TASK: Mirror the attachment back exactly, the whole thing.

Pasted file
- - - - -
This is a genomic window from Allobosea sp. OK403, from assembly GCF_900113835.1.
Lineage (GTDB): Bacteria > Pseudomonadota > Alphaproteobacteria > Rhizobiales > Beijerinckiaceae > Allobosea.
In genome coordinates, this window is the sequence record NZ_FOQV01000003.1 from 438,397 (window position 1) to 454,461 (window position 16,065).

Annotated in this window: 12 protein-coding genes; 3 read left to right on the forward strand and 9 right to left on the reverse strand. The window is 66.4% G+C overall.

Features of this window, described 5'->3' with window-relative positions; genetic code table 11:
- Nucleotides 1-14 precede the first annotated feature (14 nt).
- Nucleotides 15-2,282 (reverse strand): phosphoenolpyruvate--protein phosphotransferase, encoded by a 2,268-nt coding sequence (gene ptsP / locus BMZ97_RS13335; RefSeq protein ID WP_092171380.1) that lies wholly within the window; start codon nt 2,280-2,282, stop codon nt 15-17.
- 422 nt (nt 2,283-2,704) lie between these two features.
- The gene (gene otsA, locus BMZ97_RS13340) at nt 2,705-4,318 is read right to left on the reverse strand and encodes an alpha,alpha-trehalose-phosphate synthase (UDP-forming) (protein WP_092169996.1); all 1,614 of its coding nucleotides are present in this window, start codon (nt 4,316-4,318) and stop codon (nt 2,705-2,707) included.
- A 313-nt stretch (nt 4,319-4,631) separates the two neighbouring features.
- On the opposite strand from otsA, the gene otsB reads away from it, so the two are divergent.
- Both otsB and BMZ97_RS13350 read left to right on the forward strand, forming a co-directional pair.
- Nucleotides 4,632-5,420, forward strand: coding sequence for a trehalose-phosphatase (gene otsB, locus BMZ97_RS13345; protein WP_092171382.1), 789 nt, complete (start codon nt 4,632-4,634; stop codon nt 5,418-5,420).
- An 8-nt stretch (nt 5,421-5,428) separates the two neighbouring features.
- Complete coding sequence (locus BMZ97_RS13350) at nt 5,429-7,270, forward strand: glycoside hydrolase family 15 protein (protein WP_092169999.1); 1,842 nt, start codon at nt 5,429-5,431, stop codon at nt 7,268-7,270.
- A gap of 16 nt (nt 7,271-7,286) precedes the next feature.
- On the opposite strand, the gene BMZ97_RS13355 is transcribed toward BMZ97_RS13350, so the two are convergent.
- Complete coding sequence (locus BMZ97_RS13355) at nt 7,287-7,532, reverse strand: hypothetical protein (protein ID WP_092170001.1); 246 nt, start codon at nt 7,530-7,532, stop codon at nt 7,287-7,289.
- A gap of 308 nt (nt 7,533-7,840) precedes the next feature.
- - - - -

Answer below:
This is a genomic window from Allobosea sp. OK403, from assembly GCF_900113835.1.
Lineage (GTDB): Bacteria > Pseudomonadota > Alphaproteobacteria > Rhizobiales > Beijerinckiaceae > Allobosea.
In genome coordinates, this window is the sequence record NZ_FOQV01000003.1 from 438,397 (window position 1) to 454,461 (window position 16,065).

Annotated in this window: 12 protein-coding genes; 3 read left to right on the forward strand and 9 right to left on the reverse strand. The window is 66.4% G+C overall.

Features of this window, described 5'->3' with window-relative positions; genetic code table 11:
- Nucleotides 1-14 precede the first annotated feature (14 nt).
- Nucleotides 15-2,282 (reverse strand): phosphoenolpyruvate--protein phosphotransferase, encoded by a 2,268-nt coding sequence (gene ptsP / locus BMZ97_RS13335; RefSeq protein ID WP_092171380.1) that lies wholly within the window; start codon nt 2,280-2,282, stop codon nt 15-17.
- 422 nt (nt 2,283-2,704) lie between these two features.
- The gene (gene otsA, locus BMZ97_RS13340) at nt 2,705-4,318 is read right to left on the reverse strand and encodes an alpha,alpha-trehalose-phosphate synthase (UDP-forming) (protein WP_092169996.1); all 1,614 of its coding nucleotides are present in this window, start codon (nt 4,316-4,318) and stop codon (nt 2,705-2,707) included.
- A 313-nt stretch (nt 4,319-4,631) separates the two neighbouring features.
- On the opposite strand from otsA, the gene otsB reads away from it, so the two are divergent.
- Both otsB and BMZ97_RS13350 read left to right on the forward strand, forming a co-directional pair.
- Nucleotides 4,632-5,420, forward strand: coding sequence for a trehalose-phosphatase (gene otsB, locus BMZ97_RS13345; protein WP_092171382.1), 789 nt, complete (start codon nt 4,632-4,634; stop codon nt 5,418-5,420).
- An 8-nt stretch (nt 5,421-5,428) separates the two neighbouring features.
- Complete coding sequence (locus BMZ97_RS13350) at nt 5,429-7,270, forward strand: glycoside hydrolase family 15 protein (protein WP_092169999.1); 1,842 nt, start codon at nt 5,429-5,431, stop codon at nt 7,268-7,270.
- A gap of 16 nt (nt 7,271-7,286) precedes the next feature.
- On the opposite strand, the gene BMZ97_RS13355 is transcribed toward BMZ97_RS13350, so the two are convergent.
- Complete coding sequence (locus BMZ97_RS13355) at nt 7,287-7,532, reverse strand: hypothetical protein (protein ID WP_092170001.1); 246 nt, start codon at nt 7,530-7,532, stop codon at nt 7,287-7,289.
- A gap of 308 nt (nt 7,533-7,840) precedes the next feature.